Property Tax Appeal: What you should know

It’s that time of year again.  By now you have already received your latest property tax assessment and vented to anyone that will listen that your property taxes are too high!  While it is our duty to pay taxes, it is certainly not our duty to overpay.  What most people don’t know is a property tax appeal is not a difficult process.  So if you feel like your taxes are too high, follow these simple steps and you may be pleasantly surprised:

  1. Carefully review the “Tax Notice” form that was mailed to you.  Check for obvious errors first; ex. lot size, bedrooms, bathrooms, size, etc.  It is very common for this information to be incorrect and simply correcting the error could result in a quick tax reduction with no formal appeal.
  2. If the home is your primary residence make sure you are only being taxed at 4% and not the 6% ratio used for investment or non-owner occupied real estate.  There are also additional credits that you receive for your primary residence, so this is a very important area to check.
  3. Double check the calculations.  Your property tax is determined by multiplying your home’s Taxable Value by the 4% or 6% ratio to get your Assessed Value.  The Assessed Value is then multiplied by the Millage Rate (the amount per $1,000 used to calculate property taxes) for your area to get your Property Tax.  For primary residences, the credits are then deducted from the property tax.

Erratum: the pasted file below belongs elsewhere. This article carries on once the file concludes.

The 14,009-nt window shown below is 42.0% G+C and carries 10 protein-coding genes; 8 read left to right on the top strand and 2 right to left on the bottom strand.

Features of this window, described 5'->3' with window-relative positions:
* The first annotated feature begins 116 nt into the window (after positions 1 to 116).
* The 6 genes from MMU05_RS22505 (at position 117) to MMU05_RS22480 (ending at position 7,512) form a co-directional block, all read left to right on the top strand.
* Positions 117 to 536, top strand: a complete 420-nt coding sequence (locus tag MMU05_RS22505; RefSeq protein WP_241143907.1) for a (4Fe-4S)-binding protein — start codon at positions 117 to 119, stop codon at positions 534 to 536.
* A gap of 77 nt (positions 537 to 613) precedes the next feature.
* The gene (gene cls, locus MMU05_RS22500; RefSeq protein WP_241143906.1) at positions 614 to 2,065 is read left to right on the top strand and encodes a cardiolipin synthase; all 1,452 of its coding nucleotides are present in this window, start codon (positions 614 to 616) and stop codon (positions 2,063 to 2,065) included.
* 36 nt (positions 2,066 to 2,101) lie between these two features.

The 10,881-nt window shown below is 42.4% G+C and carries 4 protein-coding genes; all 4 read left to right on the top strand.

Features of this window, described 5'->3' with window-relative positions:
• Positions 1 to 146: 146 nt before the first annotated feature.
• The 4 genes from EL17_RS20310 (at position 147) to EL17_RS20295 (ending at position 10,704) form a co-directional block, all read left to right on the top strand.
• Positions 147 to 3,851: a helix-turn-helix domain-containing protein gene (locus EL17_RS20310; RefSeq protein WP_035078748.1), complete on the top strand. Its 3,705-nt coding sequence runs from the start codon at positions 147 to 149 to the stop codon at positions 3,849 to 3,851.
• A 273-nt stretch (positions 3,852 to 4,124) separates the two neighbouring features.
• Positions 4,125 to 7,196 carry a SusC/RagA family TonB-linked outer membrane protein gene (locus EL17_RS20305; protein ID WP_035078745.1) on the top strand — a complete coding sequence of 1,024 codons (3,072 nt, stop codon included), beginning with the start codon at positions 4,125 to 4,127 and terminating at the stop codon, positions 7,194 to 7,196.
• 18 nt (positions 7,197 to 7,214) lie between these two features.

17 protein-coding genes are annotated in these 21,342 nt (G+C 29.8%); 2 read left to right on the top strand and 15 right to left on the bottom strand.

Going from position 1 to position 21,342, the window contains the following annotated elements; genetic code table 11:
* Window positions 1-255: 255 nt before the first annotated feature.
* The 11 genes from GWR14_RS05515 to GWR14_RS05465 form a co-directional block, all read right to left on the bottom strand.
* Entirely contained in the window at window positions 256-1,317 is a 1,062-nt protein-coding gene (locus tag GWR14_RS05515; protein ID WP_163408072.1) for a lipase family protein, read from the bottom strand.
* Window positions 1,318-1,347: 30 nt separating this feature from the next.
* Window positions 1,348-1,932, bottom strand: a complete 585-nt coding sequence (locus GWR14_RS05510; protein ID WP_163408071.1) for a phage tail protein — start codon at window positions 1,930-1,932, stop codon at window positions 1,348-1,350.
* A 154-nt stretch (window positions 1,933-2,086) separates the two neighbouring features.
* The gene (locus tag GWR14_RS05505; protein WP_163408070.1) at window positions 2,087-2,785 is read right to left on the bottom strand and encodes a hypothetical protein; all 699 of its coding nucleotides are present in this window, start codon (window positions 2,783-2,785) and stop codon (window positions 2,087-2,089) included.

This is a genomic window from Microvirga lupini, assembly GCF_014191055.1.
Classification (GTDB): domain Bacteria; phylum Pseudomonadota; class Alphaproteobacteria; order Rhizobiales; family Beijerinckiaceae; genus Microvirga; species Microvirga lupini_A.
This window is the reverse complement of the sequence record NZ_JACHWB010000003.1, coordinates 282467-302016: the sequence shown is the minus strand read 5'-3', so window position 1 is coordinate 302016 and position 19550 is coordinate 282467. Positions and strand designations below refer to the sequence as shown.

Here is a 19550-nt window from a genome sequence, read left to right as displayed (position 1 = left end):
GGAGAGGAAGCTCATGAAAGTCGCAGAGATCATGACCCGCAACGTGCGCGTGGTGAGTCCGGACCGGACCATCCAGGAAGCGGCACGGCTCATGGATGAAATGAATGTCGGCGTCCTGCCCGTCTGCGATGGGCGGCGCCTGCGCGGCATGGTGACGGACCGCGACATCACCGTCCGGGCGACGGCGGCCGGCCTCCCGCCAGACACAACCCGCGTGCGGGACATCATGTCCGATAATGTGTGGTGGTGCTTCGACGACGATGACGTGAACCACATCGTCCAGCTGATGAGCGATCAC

4. To correct any simple or obvious mistake, you can usually call the Tax Assessor’s office and take care of it over the phone.
  5. If all information about your home is accurate, but you feel the taxable value is too high, you will need to fill out an official appeal form.  This form can be obtained by calling the Real Property Services Division at the county offices and asking them to email or mail the form to you.  This form will ask you to submit 3 – 5 comparable sales that support your claim.  If you are friends with a Realtor, ask him/her to help you find the relevant comparable sales, as this is rarely an easy task.  If you don’t mind spending $300 – $600, then an official appraisal is an excellent way to go and carries the most weight.  This type of appeal will typically take 1 – 3 months from start to finish.
  6. If your review is not successful, then you have the right to appeal that decision to an independent board.  There will be a small appeal fee and the process could stretch out for several months.  If you feel like you have a good case, don’t lose heart!  Statistics show that around 50% of appeals filed are successful.

The information above is specific to Greenville County, South Carolina, but the general guidelines are relevant in most states.  If you are a resident of Greenville County, you can go to the Greenville County FAQ page for more information and phone numbers.

Drew Parker is the owner of The Parker Company real estate in Greenville, SC and has successfully appealed his own real estate assessment.   

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